Posted by: Keltic 14-Jun-2013, 07:28 AM
June 14, 1864 - Sir John A. Macdonald, Canada's first Prime Minister, voted against the confederation of Canada.

Posted by: gaberlunzie 20-Jun-2013, 05:32 AM
I should have posted earlier how much I enjoy reading this thread. Keltic, about time to say a big thank you to you for keeping it running and your efforts! cool.gif

Posted by: Keltic 20-Jun-2013, 07:42 AM
QUOTE (gaberlunzie @ 20-Jun-2013, 07:32 AM)
I should have posted earlier how much I enjoy reading this thread. Keltic, about time to say a big thank you to you for keeping it running and your efforts! cool.gif

You're welcome! I will keep it going as long as I see people are reading it and as long as I don't run out of things to add.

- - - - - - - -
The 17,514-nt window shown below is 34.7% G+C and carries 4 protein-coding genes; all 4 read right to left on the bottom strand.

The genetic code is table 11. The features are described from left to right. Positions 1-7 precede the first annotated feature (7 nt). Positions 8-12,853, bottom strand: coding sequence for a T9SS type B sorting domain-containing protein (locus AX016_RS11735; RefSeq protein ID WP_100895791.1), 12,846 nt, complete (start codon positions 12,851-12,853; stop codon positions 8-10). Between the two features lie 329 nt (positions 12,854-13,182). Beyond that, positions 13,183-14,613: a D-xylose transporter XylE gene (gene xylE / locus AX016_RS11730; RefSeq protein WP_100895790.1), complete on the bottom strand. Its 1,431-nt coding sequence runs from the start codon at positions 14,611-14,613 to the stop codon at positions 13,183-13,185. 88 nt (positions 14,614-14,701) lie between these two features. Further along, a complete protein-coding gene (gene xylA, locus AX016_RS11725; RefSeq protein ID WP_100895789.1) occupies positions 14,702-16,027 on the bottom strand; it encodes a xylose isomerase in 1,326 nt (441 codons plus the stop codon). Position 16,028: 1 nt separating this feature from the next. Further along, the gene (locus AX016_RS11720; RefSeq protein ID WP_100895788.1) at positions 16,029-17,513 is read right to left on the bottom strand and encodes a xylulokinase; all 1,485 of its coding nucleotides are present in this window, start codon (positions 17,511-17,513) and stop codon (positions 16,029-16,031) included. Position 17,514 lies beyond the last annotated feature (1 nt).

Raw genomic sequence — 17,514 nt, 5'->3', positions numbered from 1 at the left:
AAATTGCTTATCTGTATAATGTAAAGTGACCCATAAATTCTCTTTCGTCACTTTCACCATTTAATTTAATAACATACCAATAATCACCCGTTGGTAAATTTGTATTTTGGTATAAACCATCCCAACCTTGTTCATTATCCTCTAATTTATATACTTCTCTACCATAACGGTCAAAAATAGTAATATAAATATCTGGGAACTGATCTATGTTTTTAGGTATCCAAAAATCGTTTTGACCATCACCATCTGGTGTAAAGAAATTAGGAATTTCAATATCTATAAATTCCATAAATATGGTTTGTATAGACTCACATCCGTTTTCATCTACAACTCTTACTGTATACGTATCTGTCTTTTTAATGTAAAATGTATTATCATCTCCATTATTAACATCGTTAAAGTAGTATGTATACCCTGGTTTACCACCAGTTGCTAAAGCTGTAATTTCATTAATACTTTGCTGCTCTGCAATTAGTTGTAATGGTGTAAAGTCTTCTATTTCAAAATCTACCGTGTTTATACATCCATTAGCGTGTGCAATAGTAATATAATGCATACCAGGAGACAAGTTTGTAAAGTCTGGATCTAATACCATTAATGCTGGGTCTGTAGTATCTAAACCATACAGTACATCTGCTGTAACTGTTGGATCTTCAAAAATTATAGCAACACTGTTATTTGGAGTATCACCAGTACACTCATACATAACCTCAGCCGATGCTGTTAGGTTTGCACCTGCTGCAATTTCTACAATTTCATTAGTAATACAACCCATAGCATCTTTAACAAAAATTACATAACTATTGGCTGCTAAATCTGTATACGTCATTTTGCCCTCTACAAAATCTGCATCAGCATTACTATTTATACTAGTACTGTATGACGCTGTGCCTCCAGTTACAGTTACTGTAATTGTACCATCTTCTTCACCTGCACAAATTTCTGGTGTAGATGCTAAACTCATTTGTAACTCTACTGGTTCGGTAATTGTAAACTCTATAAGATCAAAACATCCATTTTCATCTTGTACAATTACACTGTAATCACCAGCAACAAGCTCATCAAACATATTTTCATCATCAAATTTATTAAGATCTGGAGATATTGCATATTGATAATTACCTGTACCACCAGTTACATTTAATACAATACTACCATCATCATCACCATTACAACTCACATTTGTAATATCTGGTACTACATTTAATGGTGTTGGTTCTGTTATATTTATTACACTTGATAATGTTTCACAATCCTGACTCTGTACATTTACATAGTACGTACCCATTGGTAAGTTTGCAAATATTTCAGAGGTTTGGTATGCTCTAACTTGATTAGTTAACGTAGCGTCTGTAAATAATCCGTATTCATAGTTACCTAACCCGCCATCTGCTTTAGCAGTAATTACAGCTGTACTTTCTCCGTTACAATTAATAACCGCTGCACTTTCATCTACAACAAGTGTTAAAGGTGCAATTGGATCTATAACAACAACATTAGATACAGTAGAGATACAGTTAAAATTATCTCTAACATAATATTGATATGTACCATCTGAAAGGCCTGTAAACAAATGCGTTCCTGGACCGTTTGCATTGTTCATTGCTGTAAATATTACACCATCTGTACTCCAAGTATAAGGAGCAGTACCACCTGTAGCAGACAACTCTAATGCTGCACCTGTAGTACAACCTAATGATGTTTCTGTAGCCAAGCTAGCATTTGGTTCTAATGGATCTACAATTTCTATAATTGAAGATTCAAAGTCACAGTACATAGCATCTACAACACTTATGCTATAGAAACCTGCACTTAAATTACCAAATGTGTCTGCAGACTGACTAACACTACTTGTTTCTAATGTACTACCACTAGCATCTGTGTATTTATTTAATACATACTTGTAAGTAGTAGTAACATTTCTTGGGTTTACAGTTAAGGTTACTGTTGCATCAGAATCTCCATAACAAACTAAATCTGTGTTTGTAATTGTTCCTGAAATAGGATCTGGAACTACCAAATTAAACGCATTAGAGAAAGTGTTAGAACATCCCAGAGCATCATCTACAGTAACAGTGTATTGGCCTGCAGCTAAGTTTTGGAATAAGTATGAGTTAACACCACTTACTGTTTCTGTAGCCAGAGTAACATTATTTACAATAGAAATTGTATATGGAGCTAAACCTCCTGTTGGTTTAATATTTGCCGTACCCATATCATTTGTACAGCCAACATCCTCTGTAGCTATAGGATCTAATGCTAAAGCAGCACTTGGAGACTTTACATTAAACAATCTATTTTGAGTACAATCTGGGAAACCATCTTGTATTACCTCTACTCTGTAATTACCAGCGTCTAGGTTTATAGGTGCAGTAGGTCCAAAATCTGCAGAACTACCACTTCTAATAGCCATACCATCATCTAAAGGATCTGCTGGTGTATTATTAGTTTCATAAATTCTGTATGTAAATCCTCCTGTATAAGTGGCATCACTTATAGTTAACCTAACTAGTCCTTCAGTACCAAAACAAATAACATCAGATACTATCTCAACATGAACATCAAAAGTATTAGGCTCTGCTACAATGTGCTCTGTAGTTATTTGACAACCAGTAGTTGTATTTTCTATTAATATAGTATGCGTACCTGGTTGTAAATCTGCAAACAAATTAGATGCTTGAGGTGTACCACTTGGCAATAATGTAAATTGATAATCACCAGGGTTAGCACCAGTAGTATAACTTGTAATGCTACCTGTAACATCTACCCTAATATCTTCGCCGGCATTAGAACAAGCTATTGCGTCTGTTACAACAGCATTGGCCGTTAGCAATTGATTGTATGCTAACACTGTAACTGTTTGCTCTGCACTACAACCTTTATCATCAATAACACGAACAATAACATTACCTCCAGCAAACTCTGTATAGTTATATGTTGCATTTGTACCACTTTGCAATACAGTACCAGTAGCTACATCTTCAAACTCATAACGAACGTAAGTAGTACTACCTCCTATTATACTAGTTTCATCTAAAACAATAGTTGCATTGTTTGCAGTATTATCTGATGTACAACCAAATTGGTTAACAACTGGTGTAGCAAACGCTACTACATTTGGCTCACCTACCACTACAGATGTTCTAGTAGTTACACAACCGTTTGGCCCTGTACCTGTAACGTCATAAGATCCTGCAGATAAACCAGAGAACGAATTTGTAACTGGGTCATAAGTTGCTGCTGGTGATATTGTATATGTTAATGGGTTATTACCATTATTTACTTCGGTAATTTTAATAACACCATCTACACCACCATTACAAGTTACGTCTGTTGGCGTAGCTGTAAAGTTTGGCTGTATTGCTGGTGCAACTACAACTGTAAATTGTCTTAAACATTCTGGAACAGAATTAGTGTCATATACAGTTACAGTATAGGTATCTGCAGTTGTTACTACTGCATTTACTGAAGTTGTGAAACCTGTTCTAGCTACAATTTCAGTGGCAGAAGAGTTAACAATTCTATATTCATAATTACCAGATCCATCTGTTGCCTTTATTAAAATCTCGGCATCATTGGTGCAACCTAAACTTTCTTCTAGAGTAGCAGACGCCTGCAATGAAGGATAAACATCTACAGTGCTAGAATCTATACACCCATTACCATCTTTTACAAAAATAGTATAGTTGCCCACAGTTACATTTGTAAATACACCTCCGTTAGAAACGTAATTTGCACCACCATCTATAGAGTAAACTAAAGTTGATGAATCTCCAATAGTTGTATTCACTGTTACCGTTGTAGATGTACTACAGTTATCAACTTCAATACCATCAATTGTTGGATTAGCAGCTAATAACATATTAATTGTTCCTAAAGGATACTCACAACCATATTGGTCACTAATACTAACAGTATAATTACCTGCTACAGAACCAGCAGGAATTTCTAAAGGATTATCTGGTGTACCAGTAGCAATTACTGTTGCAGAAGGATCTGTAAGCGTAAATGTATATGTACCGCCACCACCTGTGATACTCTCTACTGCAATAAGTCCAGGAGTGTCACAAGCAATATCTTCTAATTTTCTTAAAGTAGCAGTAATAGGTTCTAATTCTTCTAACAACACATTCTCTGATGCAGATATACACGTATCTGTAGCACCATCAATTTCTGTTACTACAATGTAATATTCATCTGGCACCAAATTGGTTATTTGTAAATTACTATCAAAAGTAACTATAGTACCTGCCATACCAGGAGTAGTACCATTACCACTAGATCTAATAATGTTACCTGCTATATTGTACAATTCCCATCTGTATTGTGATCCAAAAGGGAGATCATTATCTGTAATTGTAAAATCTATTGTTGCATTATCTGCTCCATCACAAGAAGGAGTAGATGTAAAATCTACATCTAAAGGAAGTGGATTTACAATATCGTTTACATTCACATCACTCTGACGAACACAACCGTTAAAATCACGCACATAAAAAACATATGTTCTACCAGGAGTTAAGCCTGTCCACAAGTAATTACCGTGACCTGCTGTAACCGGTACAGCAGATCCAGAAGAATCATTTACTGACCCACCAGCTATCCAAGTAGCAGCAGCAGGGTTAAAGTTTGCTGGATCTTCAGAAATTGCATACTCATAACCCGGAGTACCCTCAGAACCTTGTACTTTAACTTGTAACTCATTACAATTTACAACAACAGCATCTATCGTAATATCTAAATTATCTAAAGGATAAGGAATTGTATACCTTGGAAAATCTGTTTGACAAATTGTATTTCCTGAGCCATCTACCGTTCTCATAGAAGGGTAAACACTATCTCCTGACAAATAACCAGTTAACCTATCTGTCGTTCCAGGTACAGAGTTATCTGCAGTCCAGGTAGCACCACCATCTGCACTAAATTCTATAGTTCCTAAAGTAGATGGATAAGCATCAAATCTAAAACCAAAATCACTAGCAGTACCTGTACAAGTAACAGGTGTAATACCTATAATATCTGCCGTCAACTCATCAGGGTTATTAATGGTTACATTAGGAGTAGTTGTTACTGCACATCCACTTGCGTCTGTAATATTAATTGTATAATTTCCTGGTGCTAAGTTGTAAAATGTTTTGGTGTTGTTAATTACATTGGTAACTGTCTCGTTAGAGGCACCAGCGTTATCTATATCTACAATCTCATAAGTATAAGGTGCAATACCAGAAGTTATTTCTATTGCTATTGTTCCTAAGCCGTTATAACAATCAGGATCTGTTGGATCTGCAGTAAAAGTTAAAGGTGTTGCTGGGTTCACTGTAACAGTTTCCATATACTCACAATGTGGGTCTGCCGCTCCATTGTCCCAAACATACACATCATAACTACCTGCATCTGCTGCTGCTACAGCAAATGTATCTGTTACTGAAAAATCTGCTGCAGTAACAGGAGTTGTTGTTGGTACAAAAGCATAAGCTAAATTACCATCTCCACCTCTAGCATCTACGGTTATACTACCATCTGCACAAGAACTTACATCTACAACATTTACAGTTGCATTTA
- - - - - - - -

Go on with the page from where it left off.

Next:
Posted by: Keltic 20-Jun-2013, 07:47 AM
June 20, 1867 - Clan na Gael, an Irish-American republican revolutionary organization also referred to as the “United Brotherhood”, was founded by Jerome J. Collins.

Posted by: Keltic 21-Jun-2013, 07:21 AM
June 21, 1871 - The Bishop of Limerick, Dr. Butler bought the Ardagh Chalice for £50 from Mrs. Quin of Ardagh, County Limerick.

It was discovered in September 1868 by Jimmy Quin and Paddy Flanagan while digging potatoes in a ring fort at Reerasta, Ardagh. It is unclear why they were digging potatoes in a fort, although it is possible that they believed that the potatoes grown here would be safe from the blight that had afflicted the potato crop during the Great Famine.

Bishop Butler sold the chalice to the Royal Irish Academy in 1878 for £500. It is now found in the National Museum in Dublin

Posted by: Keltic 01-Jul-2013, 07:51 AM
July 1, 1629 - James Stuart, Lord Ochiltree landed at Baleine, Cape Breton with sixty colonists.

July 1, 1893 - Dr. Douglas Hyde, Eoin MacNeill and Fr. Eugene O’Growney founded the Gaelic League (Conradh na Gaielge). It was formed to revive and preserve Irish as the spoken language. Initially, it was non-political and non-sectarian but it took a political stance on the independence of Ireland in 1915.